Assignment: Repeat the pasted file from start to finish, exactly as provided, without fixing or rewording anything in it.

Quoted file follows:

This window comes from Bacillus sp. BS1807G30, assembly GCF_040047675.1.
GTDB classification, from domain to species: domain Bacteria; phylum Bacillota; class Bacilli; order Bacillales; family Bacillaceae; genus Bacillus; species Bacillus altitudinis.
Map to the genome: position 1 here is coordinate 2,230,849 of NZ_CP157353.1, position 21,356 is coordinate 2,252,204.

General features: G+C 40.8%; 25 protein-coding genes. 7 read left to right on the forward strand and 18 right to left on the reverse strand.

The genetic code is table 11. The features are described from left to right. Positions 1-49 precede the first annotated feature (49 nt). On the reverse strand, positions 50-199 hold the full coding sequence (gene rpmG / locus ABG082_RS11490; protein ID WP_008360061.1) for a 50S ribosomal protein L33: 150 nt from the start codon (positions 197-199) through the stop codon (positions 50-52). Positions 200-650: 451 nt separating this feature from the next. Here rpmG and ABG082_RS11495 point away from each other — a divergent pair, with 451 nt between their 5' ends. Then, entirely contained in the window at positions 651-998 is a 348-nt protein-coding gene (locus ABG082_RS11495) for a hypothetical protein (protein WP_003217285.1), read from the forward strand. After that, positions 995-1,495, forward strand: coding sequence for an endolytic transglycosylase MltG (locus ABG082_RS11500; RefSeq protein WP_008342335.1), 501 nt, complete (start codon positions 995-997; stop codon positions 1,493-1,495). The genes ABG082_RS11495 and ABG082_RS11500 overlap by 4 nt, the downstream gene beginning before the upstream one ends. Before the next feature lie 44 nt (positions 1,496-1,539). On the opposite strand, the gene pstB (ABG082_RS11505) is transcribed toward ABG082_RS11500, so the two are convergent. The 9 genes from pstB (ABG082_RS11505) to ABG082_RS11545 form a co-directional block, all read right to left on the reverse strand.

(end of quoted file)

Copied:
This window comes from Bacillus sp. BS1807G30, assembly GCF_040047675.1.
GTDB classification, from domain to species: domain Bacteria; phylum Bacillota; class Bacilli; order Bacillales; family Bacillaceae; genus Bacillus; species Bacillus altitudinis.
Map to the genome: position 1 here is coordinate 2,230,849 of NZ_CP157353.1, position 21,356 is coordinate 2,252,204.

General features: G+C 40.8%; 25 protein-coding genes. 7 read left to right on the forward strand and 18 right to left on the reverse strand.

The genetic code is table 11. The features are described from left to right. Positions 1-49 precede the first annotated feature (49 nt). On the reverse strand, positions 50-199 hold the full coding sequence (gene rpmG / locus ABG082_RS11490; protein ID WP_008360061.1) for a 50S ribosomal protein L33: 150 nt from the start codon (positions 197-199) through the stop codon (positions 50-52). Positions 200-650: 451 nt separating this feature from the next. Here rpmG and ABG082_RS11495 point away from each other — a divergent pair, with 451 nt between their 5' ends. Then, entirely contained in the window at positions 651-998 is a 348-nt protein-coding gene (locus ABG082_RS11495) for a hypothetical protein (protein WP_003217285.1), read from the forward strand. After that, positions 995-1,495, forward strand: coding sequence for an endolytic transglycosylase MltG (locus ABG082_RS11500; RefSeq protein WP_008342335.1), 501 nt, complete (start codon positions 995-997; stop codon positions 1,493-1,495). The genes ABG082_RS11495 and ABG082_RS11500 overlap by 4 nt, the downstream gene beginning before the upstream one ends. Before the next feature lie 44 nt (positions 1,496-1,539). On the opposite strand, the gene pstB (ABG082_RS11505) is transcribed toward ABG082_RS11500, so the two are convergent. The 9 genes from pstB (ABG082_RS11505) to ABG082_RS11545 form a co-directional block, all read right to left on the reverse strand.